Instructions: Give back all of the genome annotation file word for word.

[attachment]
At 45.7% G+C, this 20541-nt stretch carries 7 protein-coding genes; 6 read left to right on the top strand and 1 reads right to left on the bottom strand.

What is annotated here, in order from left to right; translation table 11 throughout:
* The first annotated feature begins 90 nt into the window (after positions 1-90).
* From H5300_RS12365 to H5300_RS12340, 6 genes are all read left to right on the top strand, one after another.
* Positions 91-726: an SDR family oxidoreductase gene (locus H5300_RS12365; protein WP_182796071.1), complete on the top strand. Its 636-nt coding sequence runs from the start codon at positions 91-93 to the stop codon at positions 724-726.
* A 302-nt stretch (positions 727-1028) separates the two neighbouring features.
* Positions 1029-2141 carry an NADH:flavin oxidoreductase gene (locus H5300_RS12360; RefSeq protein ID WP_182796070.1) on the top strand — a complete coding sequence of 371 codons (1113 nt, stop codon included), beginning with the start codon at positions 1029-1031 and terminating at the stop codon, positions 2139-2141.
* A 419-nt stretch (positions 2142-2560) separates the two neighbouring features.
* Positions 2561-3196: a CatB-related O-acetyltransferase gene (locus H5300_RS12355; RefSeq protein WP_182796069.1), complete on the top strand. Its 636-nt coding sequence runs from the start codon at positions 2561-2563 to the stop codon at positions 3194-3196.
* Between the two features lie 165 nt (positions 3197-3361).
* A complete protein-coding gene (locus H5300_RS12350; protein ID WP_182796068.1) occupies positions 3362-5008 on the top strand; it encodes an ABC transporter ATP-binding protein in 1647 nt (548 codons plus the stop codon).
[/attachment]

At 45.7% G+C, this 20541-nt stretch carries 7 protein-coding genes; 6 read left to right on the top strand and 1 reads right to left on the bottom strand.

What is annotated here, in order from left to right; translation table 11 throughout:
* The first annotated feature begins 90 nt into the window (after positions 1-90).
* From H5300_RS12365 to H5300_RS12340, 6 genes are all read left to right on the top strand, one after another.
* Positions 91-726: an SDR family oxidoreductase gene (locus H5300_RS12365; protein WP_182796071.1), complete on the top strand. Its 636-nt coding sequence runs from the start codon at positions 91-93 to the stop codon at positions 724-726.
* A 302-nt stretch (positions 727-1028) separates the two neighbouring features.
* Positions 1029-2141 carry an NADH:flavin oxidoreductase gene (locus H5300_RS12360; RefSeq protein ID WP_182796070.1) on the top strand — a complete coding sequence of 371 codons (1113 nt, stop codon included), beginning with the start codon at positions 1029-1031 and terminating at the stop codon, positions 2139-2141.
* A 419-nt stretch (positions 2142-2560) separates the two neighbouring features.
* Positions 2561-3196: a CatB-related O-acetyltransferase gene (locus H5300_RS12355; RefSeq protein WP_182796069.1), complete on the top strand. Its 636-nt coding sequence runs from the start codon at positions 2561-2563 to the stop codon at positions 3194-3196.
* Between the two features lie 165 nt (positions 3197-3361).
* A complete protein-coding gene (locus H5300_RS12350; protein ID WP_182796068.1) occupies positions 3362-5008 on the top strand; it encodes an ABC transporter ATP-binding protein in 1647 nt (548 codons plus the stop codon).